Tile Art Mural
We need your help to create inspiring art for Panorama Park!
The tile art mural is a community-led project that will include more than 7,000 individual tiles made by community members, like you. These tiles will come together to create two beautiful mosaics that celebrate the diversity and unity of Southeast Colorado Springs. The theme is “stepping into our power” and “sharing our light.” They will be permanent features in the renovated park.
Sign up now, or find a Pop Up location near you!
Sign up now for a FREE tile art workshop to put your personal touch on the park by creating a tile with us at the Pikes Peak Library District Sand Creek Branch. We will continue to offer workshops until all of the tiles are complete. Additional workshop options and locations will be gradually added, so keep checking back to find a date that works best for you.
NOTE: Please register each individual separately that will be attending, including children, so that we have an accurate headcount for the workshops. This will help us plan materials accordingly.
Pop-up opportunities to create tiles will also be provided at community events throughout the year and will be posted on this web page. Registration is not required to attend these pop-up sessions.
- June 15, 2021, 10 a.m.-1 p.m., Tile Art Pop-Up Workshop at the Sand Creek Library’s Meet the Goats event (1821 South Academy Boulevard)
- June 19, 2021, Noon-4 p.m., Tile Art Pop-Up Workshop at the Juneteenth Festival at America the Beautiful Park (126 Cimino Drive)
- June 29, 2021, 10 a.m.-Noon, Tile Art Pop-Up Workshop at the Deerfield Hills Community Center Dog Tricks event (4290 Deerfield Hills Road)
Thank you from Panorama Park project partners: City of Colorado Springs, Art by Rizzo, Pikes Peak Library District, Southeast Colorado Springs RISE Coalition and The Trust for Public Land, a national non-profit organization.
Mural Art at the Youth Area
The newly renovated Panorama Park will include a youth area with skatable features and vibrant art designed by the Youth Advisory Council and Southeast Colorado Springs artist Jeresneyka Rose of ArtByRizzo. The youth area art project will be installed by the designers with the help of community volunteers in 2022 when the park renovation is complete.
National Endowment for the Arts
A comprehensive public art piece that will include an artist-led community design process has been commissioned thanks to a $40,000 grant awarded by the National Endowment for the Arts. More information including support opportunities will be released as it becomes available.
About the Project
Panorama Park is a 13.5 acre neighborhood park located in Southeast Colorado Springs, adjacent to Panorama Middle School where the largest neighborhood park renovation in city history is currently underway. The groundbreaking is May 8, 2021 and construction is expected to last through early summer 2022.
Prior to this renovation, the majority of the land in Panorama was under developed. There was a small playground, baseball/softball backstop and benches, a small pavilion, picnic tables and a dirt parking lot. Among the key features of the transformed park are:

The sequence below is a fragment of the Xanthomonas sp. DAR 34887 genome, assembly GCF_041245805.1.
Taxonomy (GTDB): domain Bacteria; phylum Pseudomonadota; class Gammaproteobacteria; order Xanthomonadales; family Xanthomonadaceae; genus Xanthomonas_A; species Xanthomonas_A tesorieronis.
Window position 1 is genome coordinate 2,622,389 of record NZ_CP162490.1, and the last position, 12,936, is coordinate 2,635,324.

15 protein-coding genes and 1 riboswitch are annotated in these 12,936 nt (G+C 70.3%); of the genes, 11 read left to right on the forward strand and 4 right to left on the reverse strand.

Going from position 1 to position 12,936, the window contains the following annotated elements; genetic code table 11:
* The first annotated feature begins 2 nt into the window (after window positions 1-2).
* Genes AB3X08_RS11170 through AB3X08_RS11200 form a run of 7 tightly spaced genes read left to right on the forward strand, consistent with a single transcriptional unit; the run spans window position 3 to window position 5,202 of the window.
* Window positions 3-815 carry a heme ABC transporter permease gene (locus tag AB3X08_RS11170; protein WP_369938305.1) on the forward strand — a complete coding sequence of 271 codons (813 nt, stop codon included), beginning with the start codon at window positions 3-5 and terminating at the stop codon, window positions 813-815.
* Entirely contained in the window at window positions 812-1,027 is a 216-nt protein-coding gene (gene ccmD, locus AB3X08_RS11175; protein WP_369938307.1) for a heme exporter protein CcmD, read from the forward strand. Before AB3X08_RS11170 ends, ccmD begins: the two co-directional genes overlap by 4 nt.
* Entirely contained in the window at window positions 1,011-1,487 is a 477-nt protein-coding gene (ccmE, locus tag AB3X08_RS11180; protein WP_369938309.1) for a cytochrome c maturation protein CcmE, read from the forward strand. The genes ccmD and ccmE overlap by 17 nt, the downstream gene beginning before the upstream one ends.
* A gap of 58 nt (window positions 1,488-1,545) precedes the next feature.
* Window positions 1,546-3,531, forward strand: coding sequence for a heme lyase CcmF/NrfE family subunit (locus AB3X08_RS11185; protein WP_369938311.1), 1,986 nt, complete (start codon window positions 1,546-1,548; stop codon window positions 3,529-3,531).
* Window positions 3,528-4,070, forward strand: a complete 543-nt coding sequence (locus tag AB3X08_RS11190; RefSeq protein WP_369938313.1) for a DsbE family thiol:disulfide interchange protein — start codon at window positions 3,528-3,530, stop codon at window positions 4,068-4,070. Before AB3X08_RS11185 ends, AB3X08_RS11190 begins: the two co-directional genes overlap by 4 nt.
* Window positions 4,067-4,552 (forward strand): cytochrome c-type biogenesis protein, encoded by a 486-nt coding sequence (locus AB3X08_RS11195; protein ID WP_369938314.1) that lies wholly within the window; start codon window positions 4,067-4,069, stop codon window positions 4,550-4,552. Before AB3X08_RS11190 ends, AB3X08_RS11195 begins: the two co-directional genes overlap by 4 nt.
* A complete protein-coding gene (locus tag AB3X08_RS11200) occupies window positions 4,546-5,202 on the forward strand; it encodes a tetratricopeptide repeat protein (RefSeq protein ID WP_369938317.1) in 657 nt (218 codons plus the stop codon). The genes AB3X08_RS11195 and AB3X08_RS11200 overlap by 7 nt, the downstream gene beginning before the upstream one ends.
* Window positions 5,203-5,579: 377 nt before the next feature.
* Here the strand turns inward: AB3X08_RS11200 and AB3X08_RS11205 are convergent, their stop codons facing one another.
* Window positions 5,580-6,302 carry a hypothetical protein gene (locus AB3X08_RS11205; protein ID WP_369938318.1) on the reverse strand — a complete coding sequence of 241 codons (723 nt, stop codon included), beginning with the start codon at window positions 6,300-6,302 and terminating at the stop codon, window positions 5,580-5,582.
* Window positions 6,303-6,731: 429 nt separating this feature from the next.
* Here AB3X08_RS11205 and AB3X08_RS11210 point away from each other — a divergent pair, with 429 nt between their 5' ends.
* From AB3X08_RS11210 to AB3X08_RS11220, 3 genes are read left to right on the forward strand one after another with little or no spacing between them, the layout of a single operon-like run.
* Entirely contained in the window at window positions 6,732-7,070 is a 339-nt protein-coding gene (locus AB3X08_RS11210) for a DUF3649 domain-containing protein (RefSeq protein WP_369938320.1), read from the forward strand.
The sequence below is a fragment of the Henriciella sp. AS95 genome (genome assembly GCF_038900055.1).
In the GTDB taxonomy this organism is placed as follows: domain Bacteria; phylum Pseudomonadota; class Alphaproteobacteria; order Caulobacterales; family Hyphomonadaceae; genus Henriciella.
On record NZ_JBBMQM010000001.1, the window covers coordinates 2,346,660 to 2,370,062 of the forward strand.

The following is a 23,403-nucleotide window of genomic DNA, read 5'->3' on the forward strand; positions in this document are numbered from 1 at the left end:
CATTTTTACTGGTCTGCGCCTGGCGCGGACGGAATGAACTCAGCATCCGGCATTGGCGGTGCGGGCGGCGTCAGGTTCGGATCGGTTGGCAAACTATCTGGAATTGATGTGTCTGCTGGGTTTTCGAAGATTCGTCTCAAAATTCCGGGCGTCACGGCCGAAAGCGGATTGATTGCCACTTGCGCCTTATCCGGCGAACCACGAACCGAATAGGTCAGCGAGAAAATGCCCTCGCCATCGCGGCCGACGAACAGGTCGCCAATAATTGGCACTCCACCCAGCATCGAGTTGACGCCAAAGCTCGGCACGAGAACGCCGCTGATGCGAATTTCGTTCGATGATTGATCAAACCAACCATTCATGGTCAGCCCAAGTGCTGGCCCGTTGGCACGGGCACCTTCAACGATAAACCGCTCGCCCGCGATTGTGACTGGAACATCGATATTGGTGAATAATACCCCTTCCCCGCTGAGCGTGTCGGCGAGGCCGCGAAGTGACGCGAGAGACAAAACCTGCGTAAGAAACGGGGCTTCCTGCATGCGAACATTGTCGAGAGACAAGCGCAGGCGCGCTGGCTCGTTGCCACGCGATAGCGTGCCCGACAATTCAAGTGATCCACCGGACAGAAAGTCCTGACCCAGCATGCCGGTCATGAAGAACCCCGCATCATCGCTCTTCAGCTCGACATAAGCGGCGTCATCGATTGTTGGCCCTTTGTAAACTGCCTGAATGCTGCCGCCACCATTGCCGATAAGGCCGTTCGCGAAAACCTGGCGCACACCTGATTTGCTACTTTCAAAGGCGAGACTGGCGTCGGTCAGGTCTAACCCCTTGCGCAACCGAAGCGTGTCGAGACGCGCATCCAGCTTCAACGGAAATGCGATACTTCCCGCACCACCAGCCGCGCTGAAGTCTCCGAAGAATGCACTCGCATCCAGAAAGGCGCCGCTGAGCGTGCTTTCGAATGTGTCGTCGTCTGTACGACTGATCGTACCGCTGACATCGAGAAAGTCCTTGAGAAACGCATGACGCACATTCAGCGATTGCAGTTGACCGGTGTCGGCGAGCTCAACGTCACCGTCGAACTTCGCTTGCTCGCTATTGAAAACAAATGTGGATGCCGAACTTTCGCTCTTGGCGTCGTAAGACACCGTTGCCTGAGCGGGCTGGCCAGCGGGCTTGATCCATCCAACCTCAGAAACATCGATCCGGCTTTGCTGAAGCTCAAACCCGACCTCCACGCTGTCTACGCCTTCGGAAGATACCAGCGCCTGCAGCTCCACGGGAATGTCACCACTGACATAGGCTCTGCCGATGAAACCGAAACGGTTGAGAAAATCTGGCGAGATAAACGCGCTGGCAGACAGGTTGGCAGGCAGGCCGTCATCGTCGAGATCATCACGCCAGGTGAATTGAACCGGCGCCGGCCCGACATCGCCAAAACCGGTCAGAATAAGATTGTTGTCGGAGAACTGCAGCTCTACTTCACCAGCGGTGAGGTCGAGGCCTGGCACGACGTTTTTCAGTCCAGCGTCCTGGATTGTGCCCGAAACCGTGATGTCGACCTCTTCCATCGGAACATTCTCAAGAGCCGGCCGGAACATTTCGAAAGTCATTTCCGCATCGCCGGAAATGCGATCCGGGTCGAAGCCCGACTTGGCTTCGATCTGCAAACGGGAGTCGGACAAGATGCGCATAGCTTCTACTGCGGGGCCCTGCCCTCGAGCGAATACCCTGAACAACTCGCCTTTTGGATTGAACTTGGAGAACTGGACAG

- A universally accessible playground
- Event lawn with shade trees for hosting music and performances
- Bike park
- Youth area with skate features
- Climbing boulder
- Multi-use sports field
- Fitness stations
- Splash Pad
- Community-made tile art mural, comprised of 7,000+ tiles
- Public art, funded by a National Endowment for the Arts grant
Project leaders include the city’s Parks, Recreation & Cultural Services Department; The Trust for Public Land (TPL), a national non-profit organization; the Southeast Colorado Springs RISE Coalition; and El Paso County Public Health.
- Provide a safe, accessible, quality community destination park within a 10-minute walk for many Southeast residents
- Add new features based upon community-driven needs
- Replace aging equipment
- Utilize recognized expert partners to advance a resident-led engagement and creative process
- Re-envision the park to address limited opportunities for play and hazardous conditions
This project stems from an Urban Land Institute Advisory Services Panel Report for Southeast Colorado Springs and TPL’s Parks for People Program, which is committed to ensuring that every American lives within a 10-minute walk of a quality park or near an amazing outdoor experience.
Urban Land Institute
The ULI study interviewed more than 85 individuals, reviewed past plans and studies, and engaged in site tours to develop a number of strategic recommendations. Recommendations include Link to Nature, noting that many people reflected that the best part of living in Colorado Springs is access to nature; however, the Southeast lacks the same connections to nature as the rest of the city. The plan also references the need for Community Gathering Space since residents expressed a great need and desire to have a place to come together, celebrate and support social connectivity. The study noted that almost every resident the panel talked with referred to the need for a community gathering space. Some wanted a space for organized sport, some for celebrating quinceañeras, and others an outdoor amphitheater. Overall, the ULI plan served as a launching point to address community needs.